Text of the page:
Ok, moving on to THE DAY OF THE SHOW. It's early the morning of the show and we're fine tuning the streaming platform, we've done our test streams and we're putting the last day-of touches on everything. It all goes swimmingly, and then 2:45PM rolls around and we're off and running! The pre-function DJ is playing and people are on their webcams at home and at viewing parties having drinks and catching up. It was nice to see so many familiar faces. Now, we're coming up on time for the awards and Active is already starting the stream to the virtual "Stage" where the awards would take place. Then (I feel like I'm telling a campfire ghost story right now) the stream is getting an error message when trying to connect to the stage. They try again, and again, and again. Error. Error. Error. Now we're immediately chatting with their customer service and it is time for the awards to start! We are learning that this service does weekly maintenance on Sundays and there was a patch problem with streaming to the stage and they can't fix it in a timely manner. We were never informed and now we're in a virtual pickle. We do have a backup plan with the Awards ready to stream from another site, because technology is technology and it doesn't always work the way you practiced it. At this point we're coming up on 15 minutes past when the show should have started. At a live event, holding doors for 15 minutes is not typically a big deal, and is often expected. At a Virtual Event, when you're staring at your screen 15 minutes feels like 2 hours. At just about 13 minutes, I ask if the stream will connect to the pre-function that we were just in. The tech team confirms that yes it will. So we corral all the virtual people at the virtual stage back to the prefunction room for the awards! And it works! Whew! 

This is only a portion of the setup of a Virtual Event...

Now that brings me to another challenge of hosting a Virtual Event. Nearly every attendee is streaming the broadcast from their own computer. And each person has a different relationship with technology, has a different internet connection, varying speeds, and varying qualities. Immediately when the awards start I am being bombarded with messages that the sound is not right or the video is blurry. Now on my end, from my personal computer, everything was crystal clear. And some attendees were also saying on their end this was no problem. This is probably the biggest hurdle in producing a Virtual Event. And although we didn't really change anything on our end, after a few minutes everyone said that the problem was fixed. This is most likely that the stream had stabilized on their end, so that was good. After that the Awards were given out, the production went merrily along and it was a big day for many of Georgia's finest Event Professionals. We then streamed LIVE to an after-party DJ who kept the party going with on-demand tunes and attendees partying on their webcams.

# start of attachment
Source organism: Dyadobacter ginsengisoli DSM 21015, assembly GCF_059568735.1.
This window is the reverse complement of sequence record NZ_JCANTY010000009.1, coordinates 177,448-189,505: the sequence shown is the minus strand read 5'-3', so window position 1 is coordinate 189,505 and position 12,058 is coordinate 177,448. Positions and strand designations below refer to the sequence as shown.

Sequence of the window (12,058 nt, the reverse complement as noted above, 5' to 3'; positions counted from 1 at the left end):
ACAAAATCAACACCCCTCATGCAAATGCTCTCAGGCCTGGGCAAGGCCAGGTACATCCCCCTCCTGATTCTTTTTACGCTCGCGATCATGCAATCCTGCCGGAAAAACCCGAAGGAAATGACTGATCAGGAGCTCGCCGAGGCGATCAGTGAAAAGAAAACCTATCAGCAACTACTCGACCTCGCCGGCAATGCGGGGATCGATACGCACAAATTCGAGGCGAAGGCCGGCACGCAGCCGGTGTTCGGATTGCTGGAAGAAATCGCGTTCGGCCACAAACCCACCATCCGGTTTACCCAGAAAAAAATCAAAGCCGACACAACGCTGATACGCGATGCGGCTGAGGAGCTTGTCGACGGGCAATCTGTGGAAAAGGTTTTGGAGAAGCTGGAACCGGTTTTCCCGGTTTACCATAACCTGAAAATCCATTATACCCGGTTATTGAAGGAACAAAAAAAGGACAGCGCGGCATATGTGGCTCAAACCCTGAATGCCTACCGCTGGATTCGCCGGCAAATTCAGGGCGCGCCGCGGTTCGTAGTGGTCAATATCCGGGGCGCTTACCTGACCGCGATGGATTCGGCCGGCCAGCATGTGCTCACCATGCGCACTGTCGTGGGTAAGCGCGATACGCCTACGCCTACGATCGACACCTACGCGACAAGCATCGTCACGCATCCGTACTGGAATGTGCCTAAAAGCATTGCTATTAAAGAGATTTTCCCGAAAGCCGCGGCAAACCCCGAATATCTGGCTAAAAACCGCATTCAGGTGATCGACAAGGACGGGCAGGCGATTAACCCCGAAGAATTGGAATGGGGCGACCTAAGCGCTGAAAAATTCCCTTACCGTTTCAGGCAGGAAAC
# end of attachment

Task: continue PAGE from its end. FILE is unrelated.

The event did what it was intended to do, bring Event Professionals and their supporters together for a celebration. It doesn't replace a live event, but it did bring some solidarity to a tumultuous year, and there were heartwarming moments, funny moments, and moments where we got to "oooh" and "aaah" over the talent and creativity of our industry. As of now, the Allies is scheduled to happen LIVE next March at Zoo Atlanta, picking right back up where we left off, only this time I guarantee the appreciation for the event and our colleagues will be exponentially greater.

If you would like to see the Awards Presentation, check it out below! 

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Saturday, 26 September 2020